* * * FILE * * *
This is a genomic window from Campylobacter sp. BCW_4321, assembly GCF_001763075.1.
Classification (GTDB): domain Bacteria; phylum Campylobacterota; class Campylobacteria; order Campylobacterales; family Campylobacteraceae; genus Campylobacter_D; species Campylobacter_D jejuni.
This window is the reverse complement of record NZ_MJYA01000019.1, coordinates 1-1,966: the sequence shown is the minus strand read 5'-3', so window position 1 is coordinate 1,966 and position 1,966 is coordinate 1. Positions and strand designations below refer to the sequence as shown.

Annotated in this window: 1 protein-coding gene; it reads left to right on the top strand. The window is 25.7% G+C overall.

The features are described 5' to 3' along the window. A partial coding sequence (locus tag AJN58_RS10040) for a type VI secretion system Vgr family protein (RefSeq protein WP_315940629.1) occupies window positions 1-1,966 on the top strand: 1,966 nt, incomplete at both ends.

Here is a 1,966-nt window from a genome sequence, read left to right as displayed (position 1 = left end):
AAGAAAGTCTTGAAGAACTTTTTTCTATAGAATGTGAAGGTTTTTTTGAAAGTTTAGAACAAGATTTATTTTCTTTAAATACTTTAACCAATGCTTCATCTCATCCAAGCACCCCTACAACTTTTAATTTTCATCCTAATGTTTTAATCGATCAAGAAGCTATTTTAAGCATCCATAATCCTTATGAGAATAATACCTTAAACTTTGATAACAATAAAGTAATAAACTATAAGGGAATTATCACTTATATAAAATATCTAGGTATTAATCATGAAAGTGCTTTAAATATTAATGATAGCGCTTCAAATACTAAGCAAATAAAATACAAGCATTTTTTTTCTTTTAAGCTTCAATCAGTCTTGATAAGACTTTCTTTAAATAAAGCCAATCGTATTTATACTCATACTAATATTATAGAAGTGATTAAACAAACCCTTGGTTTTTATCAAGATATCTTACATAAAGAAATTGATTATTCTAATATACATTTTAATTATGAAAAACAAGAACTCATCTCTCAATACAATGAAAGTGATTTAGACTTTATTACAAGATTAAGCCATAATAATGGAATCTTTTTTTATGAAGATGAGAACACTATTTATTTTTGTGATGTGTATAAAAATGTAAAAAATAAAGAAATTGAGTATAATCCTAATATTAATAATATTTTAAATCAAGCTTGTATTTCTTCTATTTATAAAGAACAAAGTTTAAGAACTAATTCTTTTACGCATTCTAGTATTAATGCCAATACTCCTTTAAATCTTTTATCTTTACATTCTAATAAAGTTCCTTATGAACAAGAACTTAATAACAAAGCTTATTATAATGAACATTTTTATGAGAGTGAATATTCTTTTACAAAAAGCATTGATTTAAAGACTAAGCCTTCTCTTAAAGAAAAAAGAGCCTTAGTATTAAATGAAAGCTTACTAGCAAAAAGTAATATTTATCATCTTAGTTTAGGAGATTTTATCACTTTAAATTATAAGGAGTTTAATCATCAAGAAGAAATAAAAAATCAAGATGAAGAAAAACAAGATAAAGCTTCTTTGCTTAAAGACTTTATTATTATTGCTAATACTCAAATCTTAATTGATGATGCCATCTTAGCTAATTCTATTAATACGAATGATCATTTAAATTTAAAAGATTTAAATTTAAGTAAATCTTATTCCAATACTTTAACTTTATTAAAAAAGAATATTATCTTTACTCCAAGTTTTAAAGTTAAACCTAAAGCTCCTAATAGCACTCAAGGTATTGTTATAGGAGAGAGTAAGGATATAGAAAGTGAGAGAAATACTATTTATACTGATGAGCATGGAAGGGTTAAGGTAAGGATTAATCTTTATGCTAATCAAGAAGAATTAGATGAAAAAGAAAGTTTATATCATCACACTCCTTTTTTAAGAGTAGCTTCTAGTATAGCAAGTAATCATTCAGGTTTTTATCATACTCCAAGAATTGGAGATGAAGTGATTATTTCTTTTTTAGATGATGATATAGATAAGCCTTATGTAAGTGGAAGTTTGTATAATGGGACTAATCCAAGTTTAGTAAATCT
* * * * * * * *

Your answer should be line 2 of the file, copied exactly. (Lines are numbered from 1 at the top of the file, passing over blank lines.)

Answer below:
Classification (GTDB): domain Bacteria; phylum Campylobacterota; class Campylobacteria; order Campylobacterales; family Campylobacteraceae; genus Campylobacter_D; species Campylobacter_D jejuni.